New Zealand: Four Stabbed in Supermarket, Police Believe Attack ‘Random’

New Zealand
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At least four people have been stabbed in a supermarket in Dunedin, New Zealand, in what police currently believe to be a “random attack”.

“There is nothing to suggest, from the police’s perspective, that this is what they would define as a domestic terror event,” stressed Jacinda Ardern, the left-liberal prime minister of the British Commonwealth realm, in comments reported by Reuters.

Paul Basham, commander of the Southern District, further confirmed that, while the suspect in the “extremely traumatic” stabbing spree was yet to be charged or given a formal interview,  “on the face of what we currently know, we believe this was a random attack”.

“This was a fast-moving and extremely traumatic event for every person in the supermarket — for the victims who were stabbed, for those who were present who tried to intervene, and those who had to flee to a place of safety,” the police officer added.

Eyewitnesses described chaotic scenes, with one woman quoted by the BBC recalling how she “saw one red hand among the people; a bloody hand, and everybody started running towards the exits.”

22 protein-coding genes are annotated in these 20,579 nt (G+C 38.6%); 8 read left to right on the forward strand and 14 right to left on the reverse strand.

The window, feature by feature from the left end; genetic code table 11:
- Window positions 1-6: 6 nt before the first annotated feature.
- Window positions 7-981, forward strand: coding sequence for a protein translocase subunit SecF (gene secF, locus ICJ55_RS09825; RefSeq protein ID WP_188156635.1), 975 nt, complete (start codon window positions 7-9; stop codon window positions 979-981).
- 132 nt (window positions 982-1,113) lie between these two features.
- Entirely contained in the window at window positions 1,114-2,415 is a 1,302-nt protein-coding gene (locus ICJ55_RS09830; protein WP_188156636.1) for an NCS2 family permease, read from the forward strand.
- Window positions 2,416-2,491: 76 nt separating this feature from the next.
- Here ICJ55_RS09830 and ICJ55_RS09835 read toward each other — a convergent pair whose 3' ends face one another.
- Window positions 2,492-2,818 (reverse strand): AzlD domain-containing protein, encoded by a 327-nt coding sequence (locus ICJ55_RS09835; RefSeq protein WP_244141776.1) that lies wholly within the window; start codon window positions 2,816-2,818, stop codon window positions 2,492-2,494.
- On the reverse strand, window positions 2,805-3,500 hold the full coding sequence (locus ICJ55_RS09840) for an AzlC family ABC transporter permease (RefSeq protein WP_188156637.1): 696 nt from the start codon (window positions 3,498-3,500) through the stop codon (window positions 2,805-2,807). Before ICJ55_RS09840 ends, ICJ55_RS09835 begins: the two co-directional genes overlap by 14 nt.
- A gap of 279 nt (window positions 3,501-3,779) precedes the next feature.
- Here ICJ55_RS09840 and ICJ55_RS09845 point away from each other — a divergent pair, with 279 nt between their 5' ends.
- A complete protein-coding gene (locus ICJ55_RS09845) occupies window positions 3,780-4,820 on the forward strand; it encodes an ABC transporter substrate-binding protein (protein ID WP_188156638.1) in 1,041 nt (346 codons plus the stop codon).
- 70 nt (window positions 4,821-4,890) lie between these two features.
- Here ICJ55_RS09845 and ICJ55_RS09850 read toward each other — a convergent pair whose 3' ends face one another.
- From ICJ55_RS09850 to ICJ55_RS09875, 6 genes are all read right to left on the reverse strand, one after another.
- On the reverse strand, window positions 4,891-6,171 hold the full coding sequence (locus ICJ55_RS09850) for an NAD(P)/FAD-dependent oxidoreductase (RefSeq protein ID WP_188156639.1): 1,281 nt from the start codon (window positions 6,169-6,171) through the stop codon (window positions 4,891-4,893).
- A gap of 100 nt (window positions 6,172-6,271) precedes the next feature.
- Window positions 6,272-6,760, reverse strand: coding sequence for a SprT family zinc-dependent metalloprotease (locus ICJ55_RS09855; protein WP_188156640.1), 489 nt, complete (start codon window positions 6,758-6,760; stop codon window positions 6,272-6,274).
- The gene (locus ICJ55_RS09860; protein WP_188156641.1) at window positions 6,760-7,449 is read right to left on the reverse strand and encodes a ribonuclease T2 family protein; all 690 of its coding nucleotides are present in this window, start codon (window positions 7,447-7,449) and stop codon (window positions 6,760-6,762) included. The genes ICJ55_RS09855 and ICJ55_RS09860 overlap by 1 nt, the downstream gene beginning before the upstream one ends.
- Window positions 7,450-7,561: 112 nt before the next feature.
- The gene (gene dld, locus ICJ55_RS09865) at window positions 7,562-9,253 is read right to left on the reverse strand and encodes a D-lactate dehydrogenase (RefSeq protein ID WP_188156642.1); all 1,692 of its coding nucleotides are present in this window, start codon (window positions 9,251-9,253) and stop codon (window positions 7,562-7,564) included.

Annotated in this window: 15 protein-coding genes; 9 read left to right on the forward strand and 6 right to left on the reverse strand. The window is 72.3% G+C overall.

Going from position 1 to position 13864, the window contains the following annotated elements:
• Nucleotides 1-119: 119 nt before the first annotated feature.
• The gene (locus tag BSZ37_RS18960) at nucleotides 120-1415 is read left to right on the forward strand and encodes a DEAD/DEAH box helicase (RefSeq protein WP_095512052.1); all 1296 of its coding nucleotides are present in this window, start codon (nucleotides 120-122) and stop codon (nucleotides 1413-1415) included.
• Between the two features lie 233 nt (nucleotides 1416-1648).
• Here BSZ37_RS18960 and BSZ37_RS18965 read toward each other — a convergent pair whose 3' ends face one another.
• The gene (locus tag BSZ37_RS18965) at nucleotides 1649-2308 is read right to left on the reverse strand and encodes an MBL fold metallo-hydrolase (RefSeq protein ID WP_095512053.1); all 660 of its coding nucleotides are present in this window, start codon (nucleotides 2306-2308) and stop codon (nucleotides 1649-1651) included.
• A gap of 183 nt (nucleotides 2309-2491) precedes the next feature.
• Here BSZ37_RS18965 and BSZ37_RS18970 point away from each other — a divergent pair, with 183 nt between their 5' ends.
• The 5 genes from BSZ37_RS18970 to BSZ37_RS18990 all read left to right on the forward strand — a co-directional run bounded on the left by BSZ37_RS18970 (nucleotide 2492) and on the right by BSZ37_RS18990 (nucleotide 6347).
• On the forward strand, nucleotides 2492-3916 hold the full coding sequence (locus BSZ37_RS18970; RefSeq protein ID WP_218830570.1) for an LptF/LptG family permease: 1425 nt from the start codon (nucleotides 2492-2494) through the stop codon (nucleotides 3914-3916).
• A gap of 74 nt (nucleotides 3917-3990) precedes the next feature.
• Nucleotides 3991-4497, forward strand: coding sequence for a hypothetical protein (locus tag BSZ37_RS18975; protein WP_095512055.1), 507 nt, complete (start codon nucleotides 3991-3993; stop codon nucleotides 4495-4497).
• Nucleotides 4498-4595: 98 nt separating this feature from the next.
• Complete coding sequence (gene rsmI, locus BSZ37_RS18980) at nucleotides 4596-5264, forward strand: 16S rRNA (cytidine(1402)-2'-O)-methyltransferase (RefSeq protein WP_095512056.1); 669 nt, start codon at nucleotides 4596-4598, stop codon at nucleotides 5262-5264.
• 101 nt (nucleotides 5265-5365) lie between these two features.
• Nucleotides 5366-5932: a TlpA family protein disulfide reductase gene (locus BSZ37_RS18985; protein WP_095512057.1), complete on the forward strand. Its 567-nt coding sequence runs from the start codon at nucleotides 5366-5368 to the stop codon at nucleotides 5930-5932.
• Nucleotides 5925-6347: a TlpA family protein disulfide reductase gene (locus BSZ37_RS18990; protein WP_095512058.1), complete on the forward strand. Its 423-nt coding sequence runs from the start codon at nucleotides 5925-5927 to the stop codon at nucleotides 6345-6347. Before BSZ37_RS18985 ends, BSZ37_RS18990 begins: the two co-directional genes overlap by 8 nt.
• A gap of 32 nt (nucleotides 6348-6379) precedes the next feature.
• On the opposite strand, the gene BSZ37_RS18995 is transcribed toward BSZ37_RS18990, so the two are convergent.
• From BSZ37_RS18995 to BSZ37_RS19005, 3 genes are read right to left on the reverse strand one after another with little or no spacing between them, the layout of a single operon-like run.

Nevertheless, reports indicate that the stabber, who is yet to be named or given an official description, was stopped by ordinary shoppers and shop workers, with Superindent Basham describing their actions as “nothing short of heroic”.

“What I can say is that those that intervened, some of whom became injured themselves, I think have acted selflessly and with great courage to prevent this man from hurting anybody else,” he said.

Prime Minister Ardern, too, acknowledged “the really early reports of courageous acts by bystanders who have taken action in order to protect those around them”.

Three of the knifeman’s victims were reported to be in critical condition at the time of publication.

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